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Wellens v. Daiichi Sankyo Inc.

United States District Court, N.D. California

March 5, 2014

SARA WELLENS, Plaintiff(s),


DONNA M. RYU, Magistrate Judge.

Before the court is a joint discovery letter filed by Plaintiffs and Defendant Daiichi Sankyo, Inc. [Docket No. 64.] Plaintiffs move to compel Defendant to produce the names and contact information for certain of Defendant's sales employees. A hearing was held on the letter on February 27, 2014. For the reasons stated below and at the hearing, Plaintiffs' motion to compel is granted in part.


A. Factual Allegations

Defendant manufactures and sells cardiovascular, diabetes, and metastatic melanoma therapies and pharmaceuticals. Compl. [Docket No. 1] ¶ 1. Plaintiffs are current and former female sales employees of Defendant. Id. ¶¶ 14-19. In this lawsuit, Plaintiffs bring class and collective claims alleging violations of Title VII, California Fair Employment and Housing Act, the Equal Pay Act, the California Equal Pay Act, and the California Unfair Business Practices Act, in their individual capacities, and on behalf of certain current, former, and future female sales employees of Defendant. See generally Compl.

Plaintiffs aver that the putative class consists of approximately 1, 500 female sales employees. Letter at 3. Plaintiffs list approximately ninety of these putative class members in their Initial Disclosures. Id. Eighteen putative class members have already opted into this case. Id.

B. Class-Related Data Produced to Date

On May 8 and 23, 2013, Plaintiffs requested personnel data regarding Defendants' sales employees, including their names, contact numbers, and addresses, as well as demographic information (e.g., gender, age, marital status, ethnicity, and number of children) and employment history (e.g. dates of employment and termination; job titles, functions, and descriptions; and pay and benefits information). Letter Ex. A, Request for Production of Documents Nos. 1, 31. On July 22, 2013, Defendants produced the requested information except for the names and contact information of the sales employees. Defendant anonymized the information by giving each employee a unique identifier in lieu of using his or her name. Plaintiffs now move for the production of putative class members'[1] names and contact information-specifically, Plaintiffs request that the court "compel the production of class members' names and contact information that is linked to Defendant's [previously-produced anonymous] data." Letter at 4.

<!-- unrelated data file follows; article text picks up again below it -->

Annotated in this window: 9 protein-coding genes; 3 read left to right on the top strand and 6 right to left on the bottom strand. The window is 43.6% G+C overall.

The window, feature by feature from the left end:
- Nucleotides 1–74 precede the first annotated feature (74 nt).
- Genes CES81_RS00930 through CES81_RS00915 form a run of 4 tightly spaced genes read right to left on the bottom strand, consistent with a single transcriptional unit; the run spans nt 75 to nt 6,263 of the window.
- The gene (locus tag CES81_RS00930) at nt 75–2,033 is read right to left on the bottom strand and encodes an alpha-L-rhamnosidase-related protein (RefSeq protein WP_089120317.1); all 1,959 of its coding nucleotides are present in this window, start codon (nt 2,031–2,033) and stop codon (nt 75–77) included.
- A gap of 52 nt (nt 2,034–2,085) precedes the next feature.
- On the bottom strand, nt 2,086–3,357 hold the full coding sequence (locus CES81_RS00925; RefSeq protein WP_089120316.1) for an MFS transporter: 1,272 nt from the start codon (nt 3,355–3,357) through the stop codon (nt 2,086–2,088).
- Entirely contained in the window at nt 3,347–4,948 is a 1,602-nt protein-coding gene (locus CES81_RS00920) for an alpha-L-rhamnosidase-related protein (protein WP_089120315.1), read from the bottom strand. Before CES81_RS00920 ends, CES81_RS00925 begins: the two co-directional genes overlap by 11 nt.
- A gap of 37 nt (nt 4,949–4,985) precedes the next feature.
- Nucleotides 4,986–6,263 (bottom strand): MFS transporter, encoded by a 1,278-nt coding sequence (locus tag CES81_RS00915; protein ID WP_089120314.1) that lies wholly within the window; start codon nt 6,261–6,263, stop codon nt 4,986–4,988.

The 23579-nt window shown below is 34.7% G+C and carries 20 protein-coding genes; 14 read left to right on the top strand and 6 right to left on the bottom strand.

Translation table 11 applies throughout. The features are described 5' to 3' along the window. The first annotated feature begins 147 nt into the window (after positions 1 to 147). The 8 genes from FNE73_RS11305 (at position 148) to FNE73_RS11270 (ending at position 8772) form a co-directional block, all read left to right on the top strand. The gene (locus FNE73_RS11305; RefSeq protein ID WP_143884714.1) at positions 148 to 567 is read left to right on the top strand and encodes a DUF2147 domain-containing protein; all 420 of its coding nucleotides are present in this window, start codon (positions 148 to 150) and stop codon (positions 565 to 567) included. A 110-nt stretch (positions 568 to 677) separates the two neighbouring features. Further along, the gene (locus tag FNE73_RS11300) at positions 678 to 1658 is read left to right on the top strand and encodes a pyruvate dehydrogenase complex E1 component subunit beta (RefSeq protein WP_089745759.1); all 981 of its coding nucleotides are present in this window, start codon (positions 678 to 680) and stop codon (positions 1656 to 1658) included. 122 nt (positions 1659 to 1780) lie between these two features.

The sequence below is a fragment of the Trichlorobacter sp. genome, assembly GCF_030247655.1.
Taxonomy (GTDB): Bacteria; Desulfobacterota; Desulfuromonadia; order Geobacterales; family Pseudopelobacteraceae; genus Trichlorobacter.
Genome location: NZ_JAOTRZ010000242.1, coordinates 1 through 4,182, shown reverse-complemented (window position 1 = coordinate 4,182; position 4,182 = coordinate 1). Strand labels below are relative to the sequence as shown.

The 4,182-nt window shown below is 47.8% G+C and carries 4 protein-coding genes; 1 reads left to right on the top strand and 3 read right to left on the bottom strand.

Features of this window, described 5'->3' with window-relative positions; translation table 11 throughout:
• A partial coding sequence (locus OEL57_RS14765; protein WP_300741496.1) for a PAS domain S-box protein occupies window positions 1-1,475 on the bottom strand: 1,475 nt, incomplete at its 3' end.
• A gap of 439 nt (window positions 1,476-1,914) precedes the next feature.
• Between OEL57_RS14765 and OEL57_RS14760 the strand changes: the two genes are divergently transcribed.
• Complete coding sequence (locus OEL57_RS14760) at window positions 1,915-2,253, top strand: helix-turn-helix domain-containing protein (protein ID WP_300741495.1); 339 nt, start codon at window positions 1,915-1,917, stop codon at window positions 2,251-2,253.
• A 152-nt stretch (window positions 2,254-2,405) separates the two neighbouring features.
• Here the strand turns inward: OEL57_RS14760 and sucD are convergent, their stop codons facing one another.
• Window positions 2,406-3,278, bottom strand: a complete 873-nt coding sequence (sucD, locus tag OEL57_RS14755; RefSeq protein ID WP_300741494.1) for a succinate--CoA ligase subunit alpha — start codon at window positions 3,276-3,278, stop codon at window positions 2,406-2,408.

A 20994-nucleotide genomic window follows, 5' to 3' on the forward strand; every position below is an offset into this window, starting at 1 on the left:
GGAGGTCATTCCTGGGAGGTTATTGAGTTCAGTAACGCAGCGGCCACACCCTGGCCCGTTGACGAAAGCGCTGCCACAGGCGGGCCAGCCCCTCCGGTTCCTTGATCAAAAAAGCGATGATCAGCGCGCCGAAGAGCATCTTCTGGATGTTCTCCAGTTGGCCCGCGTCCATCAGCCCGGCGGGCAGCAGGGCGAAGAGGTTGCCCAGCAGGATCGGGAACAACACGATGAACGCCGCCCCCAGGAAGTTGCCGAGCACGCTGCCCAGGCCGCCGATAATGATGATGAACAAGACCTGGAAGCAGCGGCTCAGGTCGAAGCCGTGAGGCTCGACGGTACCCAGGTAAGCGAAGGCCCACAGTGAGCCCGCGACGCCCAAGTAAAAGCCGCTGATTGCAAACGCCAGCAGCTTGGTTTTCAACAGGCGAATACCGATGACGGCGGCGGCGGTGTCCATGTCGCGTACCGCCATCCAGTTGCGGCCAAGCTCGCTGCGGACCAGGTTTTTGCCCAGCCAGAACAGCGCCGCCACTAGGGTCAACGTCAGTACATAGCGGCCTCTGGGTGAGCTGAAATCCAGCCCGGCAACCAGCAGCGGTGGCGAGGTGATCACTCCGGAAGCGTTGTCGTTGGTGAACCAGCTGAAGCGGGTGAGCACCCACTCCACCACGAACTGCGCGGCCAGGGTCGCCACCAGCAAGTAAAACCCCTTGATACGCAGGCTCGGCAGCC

Federal Rule of Civil Procedure 26 provides that a party may obtain discovery "regarding any nonprivileged matter that is relevant to any party's claim or defense." Fed.R.Civ.P. 26(b)(1). "Relevant information need not be admissible at the trial if the discovery appears reasonably calculated to lead to the discovery of admissible evidence." Fed.R.Civ.P. 26(b)(1). "Relevancy, for the purposes of discovery, is defined broadly, although it is not without ultimate and necessary boundaries." Gonzales v. Google, Inc., 234 F.R.D. 674, 679-80 (N.D. Cal. 2006). "[T]he party opposing discovery has the burden of showing that discovery should not be allowed, and also has the burden of clarifying, explaining and supporting its objections with competent evidence." Louisiana P. Corp. v. Money Mkt. 1 Institutional Inv. Dealer, 285 F.R.D. 481, 485 (N.D. Cal. 2012).

"District courts have broad discretion to control the class certification process, and whether or not discovery will be permitted lies within the sound discretion of the trial court." Vinole v. Countrywide Home Loans, Inc., 571 F.3d 935, 942 (9th Cir. 2009) (citations omitted).


Plaintiffs argue that even though Defendant has provided employment information that is suitable for statistical analysis, Plaintiffs nevertheless require the names and contact information of the female sales employees. Plaintiffs intend to contact these putative class members for investigatory purposes to gather evidence in support of class certification. Plaintiffs note that anecdotal evidence of their personal experiences is important to bring "the cold [statistical proof] convincingly to life." Int'l Bhd. of Teamsters v. United States, 431 U.S. 324, 339 (1977) (Title VII class action). Letter at 2.

Defendant resists the production of the putative class member contact information for several reasons, ...

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